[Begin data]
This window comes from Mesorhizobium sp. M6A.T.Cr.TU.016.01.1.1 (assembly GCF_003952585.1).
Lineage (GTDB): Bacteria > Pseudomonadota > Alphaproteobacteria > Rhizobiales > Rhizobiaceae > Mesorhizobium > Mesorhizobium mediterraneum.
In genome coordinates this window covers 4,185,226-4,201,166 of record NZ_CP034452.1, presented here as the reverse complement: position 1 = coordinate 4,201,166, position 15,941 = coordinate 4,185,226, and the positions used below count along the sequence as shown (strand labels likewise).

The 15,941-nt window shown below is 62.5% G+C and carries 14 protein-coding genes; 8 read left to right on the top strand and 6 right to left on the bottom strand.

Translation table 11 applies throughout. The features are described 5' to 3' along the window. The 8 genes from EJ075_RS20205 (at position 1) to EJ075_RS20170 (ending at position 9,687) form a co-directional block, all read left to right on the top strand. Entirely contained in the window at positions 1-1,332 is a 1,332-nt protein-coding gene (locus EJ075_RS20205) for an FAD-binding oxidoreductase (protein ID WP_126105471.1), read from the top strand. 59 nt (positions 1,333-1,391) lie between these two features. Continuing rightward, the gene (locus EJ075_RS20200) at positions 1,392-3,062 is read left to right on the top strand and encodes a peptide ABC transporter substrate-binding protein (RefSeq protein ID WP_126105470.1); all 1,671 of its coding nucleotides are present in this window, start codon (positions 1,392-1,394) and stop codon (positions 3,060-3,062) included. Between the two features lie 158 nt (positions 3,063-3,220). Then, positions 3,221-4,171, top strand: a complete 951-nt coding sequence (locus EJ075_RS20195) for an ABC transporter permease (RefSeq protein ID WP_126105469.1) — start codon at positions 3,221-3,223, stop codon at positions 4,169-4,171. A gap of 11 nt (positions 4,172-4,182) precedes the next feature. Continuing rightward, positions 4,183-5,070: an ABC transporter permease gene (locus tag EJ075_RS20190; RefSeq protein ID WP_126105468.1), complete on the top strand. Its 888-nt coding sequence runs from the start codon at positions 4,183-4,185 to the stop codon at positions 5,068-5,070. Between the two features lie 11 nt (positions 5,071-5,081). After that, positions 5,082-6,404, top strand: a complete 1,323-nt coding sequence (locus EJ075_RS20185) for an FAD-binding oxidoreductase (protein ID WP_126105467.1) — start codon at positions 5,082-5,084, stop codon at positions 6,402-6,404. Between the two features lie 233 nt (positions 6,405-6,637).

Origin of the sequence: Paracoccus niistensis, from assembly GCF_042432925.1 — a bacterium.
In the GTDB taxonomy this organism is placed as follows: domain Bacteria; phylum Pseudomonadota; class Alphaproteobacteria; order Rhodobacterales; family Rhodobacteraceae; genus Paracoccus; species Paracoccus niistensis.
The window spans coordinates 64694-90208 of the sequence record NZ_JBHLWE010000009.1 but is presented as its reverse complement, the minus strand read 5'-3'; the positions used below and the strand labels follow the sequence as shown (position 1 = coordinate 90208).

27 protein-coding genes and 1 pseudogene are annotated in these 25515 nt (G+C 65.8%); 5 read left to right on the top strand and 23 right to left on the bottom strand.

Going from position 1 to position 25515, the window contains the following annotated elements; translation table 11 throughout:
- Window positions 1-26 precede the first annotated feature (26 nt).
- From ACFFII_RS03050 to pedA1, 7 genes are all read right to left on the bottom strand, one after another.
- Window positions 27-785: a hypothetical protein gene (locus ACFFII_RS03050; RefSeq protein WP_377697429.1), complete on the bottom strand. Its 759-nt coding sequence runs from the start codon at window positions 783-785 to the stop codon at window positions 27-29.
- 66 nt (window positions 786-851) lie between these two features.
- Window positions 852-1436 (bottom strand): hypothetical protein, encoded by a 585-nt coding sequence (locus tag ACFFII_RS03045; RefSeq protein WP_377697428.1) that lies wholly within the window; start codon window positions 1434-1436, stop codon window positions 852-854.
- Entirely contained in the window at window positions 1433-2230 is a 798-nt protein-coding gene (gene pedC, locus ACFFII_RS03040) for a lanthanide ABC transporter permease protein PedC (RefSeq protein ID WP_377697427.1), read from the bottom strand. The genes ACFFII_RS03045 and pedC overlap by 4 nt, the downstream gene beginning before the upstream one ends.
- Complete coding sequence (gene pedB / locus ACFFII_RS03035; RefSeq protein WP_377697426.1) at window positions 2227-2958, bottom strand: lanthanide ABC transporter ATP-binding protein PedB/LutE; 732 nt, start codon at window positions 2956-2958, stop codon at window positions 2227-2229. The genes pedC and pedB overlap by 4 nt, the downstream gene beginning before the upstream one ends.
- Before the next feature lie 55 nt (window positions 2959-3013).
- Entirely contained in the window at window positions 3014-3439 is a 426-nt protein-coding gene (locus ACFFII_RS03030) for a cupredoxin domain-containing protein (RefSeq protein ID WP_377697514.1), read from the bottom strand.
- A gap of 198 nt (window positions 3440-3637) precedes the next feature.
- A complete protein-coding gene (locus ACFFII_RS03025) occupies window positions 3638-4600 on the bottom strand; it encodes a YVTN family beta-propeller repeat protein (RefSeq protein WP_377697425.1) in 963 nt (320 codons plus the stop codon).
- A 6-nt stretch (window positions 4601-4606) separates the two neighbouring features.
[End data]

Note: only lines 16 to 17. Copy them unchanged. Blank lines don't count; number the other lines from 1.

- Entirely contained in the window at window positions 1433-2230 is a 798-nt protein-coding gene (gene pedC, locus ACFFII_RS03040) for a lanthanide ABC transporter permease protein PedC (RefSeq protein ID WP_377697427.1), read from the bottom strand. The genes ACFFII_RS03045 and pedC overlap by 4 nt, the downstream gene beginning before the upstream one ends.
- Complete coding sequence (gene pedB / locus ACFFII_RS03035; RefSeq protein WP_377697426.1) at window positions 2227-2958, bottom strand: lanthanide ABC transporter ATP-binding protein PedB/LutE; 732 nt, start codon at window positions 2956-2958, stop codon at window positions 2227-2229. The genes pedC and pedB overlap by 4 nt, the downstream gene beginning before the upstream one ends.